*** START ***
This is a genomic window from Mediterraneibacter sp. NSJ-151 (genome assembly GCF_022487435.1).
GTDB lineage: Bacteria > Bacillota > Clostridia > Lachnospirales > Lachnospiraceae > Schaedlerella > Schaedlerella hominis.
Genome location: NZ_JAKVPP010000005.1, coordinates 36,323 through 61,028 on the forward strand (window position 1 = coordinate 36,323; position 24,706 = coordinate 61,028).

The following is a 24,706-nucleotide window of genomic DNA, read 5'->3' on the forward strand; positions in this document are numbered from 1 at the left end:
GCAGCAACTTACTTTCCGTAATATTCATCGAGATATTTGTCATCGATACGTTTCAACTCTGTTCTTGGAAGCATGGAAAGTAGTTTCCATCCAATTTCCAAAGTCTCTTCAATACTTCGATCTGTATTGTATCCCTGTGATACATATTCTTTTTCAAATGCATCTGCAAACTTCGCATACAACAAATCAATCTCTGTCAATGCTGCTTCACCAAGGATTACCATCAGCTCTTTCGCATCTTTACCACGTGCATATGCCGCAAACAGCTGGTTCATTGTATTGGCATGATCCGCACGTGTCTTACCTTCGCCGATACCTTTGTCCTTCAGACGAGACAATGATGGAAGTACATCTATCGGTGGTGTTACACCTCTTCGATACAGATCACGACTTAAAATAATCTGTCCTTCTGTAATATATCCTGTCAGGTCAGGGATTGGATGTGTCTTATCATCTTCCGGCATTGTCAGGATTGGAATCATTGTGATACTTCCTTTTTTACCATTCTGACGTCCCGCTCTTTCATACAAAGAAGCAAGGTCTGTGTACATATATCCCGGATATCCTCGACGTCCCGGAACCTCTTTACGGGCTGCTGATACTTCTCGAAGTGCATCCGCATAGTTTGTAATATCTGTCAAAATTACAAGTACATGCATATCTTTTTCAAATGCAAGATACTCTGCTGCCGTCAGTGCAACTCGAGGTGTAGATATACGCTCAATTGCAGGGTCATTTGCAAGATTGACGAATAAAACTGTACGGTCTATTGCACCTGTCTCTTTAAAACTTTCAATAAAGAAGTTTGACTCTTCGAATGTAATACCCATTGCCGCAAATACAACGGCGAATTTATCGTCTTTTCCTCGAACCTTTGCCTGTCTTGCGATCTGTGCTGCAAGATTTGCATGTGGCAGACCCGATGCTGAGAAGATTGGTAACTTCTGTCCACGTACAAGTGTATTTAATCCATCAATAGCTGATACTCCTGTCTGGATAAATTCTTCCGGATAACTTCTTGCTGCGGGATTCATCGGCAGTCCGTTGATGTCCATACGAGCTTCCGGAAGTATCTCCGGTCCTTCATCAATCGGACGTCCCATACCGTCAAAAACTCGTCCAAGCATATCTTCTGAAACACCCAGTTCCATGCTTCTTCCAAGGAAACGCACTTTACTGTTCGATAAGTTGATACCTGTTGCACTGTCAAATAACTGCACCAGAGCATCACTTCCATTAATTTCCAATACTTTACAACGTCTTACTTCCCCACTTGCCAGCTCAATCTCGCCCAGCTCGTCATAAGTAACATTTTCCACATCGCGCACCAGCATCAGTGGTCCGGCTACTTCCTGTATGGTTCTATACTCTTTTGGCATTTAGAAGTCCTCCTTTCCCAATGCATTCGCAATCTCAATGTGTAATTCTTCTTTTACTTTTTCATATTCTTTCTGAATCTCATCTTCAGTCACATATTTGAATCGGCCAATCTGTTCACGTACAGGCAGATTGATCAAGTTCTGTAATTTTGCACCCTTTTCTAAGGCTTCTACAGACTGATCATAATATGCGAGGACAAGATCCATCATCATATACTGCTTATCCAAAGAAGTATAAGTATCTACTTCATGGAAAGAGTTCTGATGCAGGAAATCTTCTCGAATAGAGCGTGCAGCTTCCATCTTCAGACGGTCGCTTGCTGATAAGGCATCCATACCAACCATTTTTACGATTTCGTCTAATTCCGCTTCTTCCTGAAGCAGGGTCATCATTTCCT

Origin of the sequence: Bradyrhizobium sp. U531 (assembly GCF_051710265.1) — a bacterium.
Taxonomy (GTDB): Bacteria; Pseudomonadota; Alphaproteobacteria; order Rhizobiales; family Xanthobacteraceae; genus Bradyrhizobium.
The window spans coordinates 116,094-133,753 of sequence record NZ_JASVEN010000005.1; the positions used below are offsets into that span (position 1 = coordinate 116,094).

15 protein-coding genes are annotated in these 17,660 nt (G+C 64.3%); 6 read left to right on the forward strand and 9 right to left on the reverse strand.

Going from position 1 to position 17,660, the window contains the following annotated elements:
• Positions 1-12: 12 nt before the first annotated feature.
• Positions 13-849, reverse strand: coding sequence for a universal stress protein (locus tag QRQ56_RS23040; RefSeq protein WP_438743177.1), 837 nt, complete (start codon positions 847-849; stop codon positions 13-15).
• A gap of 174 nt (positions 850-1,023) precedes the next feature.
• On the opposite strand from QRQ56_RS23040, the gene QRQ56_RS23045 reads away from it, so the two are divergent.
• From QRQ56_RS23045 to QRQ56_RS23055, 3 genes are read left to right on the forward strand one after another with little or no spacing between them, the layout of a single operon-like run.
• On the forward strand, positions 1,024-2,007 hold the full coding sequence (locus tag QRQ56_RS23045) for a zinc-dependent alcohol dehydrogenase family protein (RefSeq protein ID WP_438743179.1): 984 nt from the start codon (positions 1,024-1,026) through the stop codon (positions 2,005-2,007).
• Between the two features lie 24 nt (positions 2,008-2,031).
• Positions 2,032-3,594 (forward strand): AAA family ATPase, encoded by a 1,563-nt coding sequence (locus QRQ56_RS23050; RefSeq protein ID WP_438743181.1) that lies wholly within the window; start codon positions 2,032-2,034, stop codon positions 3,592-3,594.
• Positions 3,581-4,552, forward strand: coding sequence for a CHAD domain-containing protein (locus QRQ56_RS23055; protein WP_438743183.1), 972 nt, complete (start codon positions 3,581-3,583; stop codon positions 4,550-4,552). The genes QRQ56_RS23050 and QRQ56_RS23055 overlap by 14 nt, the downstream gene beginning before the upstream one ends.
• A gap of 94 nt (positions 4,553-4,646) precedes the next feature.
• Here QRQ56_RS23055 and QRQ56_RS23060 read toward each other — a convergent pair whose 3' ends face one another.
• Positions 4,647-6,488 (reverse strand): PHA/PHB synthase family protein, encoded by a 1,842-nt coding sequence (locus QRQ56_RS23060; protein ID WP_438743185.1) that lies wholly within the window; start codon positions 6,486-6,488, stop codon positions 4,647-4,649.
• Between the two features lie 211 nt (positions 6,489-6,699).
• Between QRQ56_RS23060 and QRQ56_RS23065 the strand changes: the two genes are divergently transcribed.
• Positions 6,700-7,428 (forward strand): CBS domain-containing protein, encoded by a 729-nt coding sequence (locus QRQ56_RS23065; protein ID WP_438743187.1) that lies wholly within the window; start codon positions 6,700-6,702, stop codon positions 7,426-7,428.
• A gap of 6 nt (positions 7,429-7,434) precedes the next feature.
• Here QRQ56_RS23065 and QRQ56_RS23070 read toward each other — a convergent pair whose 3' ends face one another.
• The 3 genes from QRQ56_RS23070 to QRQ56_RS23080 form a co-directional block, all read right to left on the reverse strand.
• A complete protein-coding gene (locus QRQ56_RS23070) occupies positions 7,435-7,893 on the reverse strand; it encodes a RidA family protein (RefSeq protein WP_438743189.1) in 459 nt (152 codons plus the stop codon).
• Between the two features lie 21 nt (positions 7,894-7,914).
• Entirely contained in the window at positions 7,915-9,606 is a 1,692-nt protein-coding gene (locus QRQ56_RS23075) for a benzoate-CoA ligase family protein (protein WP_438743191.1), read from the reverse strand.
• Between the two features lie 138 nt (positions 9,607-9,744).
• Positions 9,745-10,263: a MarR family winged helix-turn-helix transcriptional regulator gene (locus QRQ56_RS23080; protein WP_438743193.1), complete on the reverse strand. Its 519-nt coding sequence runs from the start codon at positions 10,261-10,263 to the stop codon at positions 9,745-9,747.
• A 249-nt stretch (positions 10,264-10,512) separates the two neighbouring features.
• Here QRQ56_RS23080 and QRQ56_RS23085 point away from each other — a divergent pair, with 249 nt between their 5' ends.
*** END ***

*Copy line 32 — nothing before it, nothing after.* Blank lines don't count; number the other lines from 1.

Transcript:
• Between the two features lie 138 nt (positions 9,607-9,744).